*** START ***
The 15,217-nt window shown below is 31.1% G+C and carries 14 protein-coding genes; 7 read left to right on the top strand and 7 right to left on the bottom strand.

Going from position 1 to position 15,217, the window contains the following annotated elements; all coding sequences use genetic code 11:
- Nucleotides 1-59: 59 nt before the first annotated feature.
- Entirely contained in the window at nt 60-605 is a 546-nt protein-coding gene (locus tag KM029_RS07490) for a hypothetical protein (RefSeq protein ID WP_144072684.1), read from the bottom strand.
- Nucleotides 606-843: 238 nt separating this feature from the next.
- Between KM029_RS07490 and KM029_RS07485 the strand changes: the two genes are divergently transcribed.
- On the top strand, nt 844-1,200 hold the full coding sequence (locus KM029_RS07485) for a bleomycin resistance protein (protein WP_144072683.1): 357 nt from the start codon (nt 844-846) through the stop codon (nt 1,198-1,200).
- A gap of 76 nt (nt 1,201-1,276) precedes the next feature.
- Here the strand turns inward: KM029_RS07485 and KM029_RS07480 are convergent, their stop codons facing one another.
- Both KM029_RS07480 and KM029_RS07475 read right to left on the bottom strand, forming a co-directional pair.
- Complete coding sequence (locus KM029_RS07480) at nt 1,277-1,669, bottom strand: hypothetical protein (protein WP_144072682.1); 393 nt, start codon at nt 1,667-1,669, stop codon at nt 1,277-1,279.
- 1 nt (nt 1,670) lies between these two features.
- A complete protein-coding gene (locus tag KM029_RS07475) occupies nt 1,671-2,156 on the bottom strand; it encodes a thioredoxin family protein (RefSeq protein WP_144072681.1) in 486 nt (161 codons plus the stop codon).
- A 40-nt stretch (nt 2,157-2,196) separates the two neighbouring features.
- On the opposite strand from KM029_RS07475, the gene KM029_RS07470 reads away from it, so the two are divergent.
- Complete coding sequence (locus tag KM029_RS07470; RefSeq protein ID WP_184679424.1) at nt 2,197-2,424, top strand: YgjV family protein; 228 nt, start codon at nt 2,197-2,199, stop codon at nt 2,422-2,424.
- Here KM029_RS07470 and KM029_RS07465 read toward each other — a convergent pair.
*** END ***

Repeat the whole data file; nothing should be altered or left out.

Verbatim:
The 15,217-nt window shown below is 31.1% G+C and carries 14 protein-coding genes; 7 read left to right on the top strand and 7 right to left on the bottom strand.

Going from position 1 to position 15,217, the window contains the following annotated elements; all coding sequences use genetic code 11:
- Nucleotides 1-59: 59 nt before the first annotated feature.
- Entirely contained in the window at nt 60-605 is a 546-nt protein-coding gene (locus tag KM029_RS07490) for a hypothetical protein (RefSeq protein ID WP_144072684.1), read from the bottom strand.
- Nucleotides 606-843: 238 nt separating this feature from the next.
- Between KM029_RS07490 and KM029_RS07485 the strand changes: the two genes are divergently transcribed.
- On the top strand, nt 844-1,200 hold the full coding sequence (locus KM029_RS07485) for a bleomycin resistance protein (protein WP_144072683.1): 357 nt from the start codon (nt 844-846) through the stop codon (nt 1,198-1,200).
- A gap of 76 nt (nt 1,201-1,276) precedes the next feature.
- Here the strand turns inward: KM029_RS07485 and KM029_RS07480 are convergent, their stop codons facing one another.
- Both KM029_RS07480 and KM029_RS07475 read right to left on the bottom strand, forming a co-directional pair.
- Complete coding sequence (locus KM029_RS07480) at nt 1,277-1,669, bottom strand: hypothetical protein (protein WP_144072682.1); 393 nt, start codon at nt 1,667-1,669, stop codon at nt 1,277-1,279.
- 1 nt (nt 1,670) lies between these two features.
- A complete protein-coding gene (locus tag KM029_RS07475) occupies nt 1,671-2,156 on the bottom strand; it encodes a thioredoxin family protein (RefSeq protein WP_144072681.1) in 486 nt (161 codons plus the stop codon).
- A 40-nt stretch (nt 2,157-2,196) separates the two neighbouring features.
- On the opposite strand from KM029_RS07475, the gene KM029_RS07470 reads away from it, so the two are divergent.
- Complete coding sequence (locus tag KM029_RS07470; RefSeq protein ID WP_184679424.1) at nt 2,197-2,424, top strand: YgjV family protein; 228 nt, start codon at nt 2,197-2,199, stop codon at nt 2,422-2,424.
- Here KM029_RS07470 and KM029_RS07465 read toward each other — a convergent pair.